October 26, 2020

#08-001: Newton and the Apple

Sir Isaac Newton

Note: With this lesson we'll begin discussing stories from science, literature, art, music, history, philosophy--almost every field of human endeavor and experience, even folk tales. We'll start by examining a well-known story from science. 

Get Ready: What do you know about Sir Isaac Newton? Do you know any stories about him?

It's commonly said that one day, the English scientist Sir Isaac Newton was sitting under an apple tree when a piece of fruit fell and bonked him on the head. Inspired by this, he invented gravity.

But is this story true?

Well, first, gravity cannot have been "invented" by anyone, since it is a property of physical things and inheres in matter. Newton called it "an attractive force."

Well, then, perhaps it was "discovered"? No. People have known from time immemorial that if you step off a cliff, you will fall. The old saying is, "What goes up, must come down"!

Instead, Newton saw an apple fall (it did not hit him on the head!), and asked himself, Why does an apple always fall straight down--perpendicular to the ground--and never left or right or upward, unless acted on by another force, like wind--or someone hitting it with a stick?

Something, he thought, was pulling the apple toward the very center of the earth! His exploration of this phenomenon led him to formulate what is now called "Newton's Law of Universal Gravitation." More important to his studies than an apple was the behavior of the moon, which by logic--since it is traveling at a great speed--ought to fly off into space. What is keeping it from doing so? The attraction between it and the earth--that is, gravity.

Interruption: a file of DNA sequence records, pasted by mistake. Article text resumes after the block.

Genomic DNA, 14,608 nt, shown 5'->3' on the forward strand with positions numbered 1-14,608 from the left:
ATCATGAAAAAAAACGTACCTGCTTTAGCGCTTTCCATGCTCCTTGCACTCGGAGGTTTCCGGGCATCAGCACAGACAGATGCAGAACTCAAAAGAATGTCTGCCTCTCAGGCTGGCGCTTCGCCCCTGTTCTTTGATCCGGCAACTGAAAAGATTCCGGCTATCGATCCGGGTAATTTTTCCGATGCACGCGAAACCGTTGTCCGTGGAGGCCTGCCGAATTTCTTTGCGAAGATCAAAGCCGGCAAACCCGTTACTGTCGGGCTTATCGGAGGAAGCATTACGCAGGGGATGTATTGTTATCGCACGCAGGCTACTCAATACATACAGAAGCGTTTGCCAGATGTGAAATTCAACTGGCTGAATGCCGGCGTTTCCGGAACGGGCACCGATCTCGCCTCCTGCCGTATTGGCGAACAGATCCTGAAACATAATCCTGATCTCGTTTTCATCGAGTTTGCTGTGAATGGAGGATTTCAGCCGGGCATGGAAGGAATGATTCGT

His law is best expressed as a complex mathematical formula, but let's try to put it into words:

"Every particle attracts every other particle in the universe with a force [called "gravity"] that is directly proportional to the product of their masses and inversely proportional to the square of the distance between their centers."

Oversimplifying, the greater the mass of an object, the greater its attraction to other objects; and the farther apart two objects are, the weaker the gravitational pull between them.

Let's leave it at that!


Read more: https://en.wikipedia.org/wiki/Isaac_Newton

Practice: Match the term to its definition below:

  1. attraction
  2. endeavor
  3. inheres (in)
  4. inversely
  5. mass
  6. mathematical formula
  7. particle
  8. perpendicular
  9. square
  10. time immemorial

  1. at right angles to
  2. oppositely
  3. exists permanently and inseparably in
  4. the quantity of matter in something
  5. a rule or principle written in numbers and symbols
  6. a number times itself
  7. a small bit of matter
  8. drawing power
  9. the distant past, beyond memory or record
  10. effort; activity

Answers are in the first comment below.

Submitted to the Shenzhen Daily for October 26, 2020

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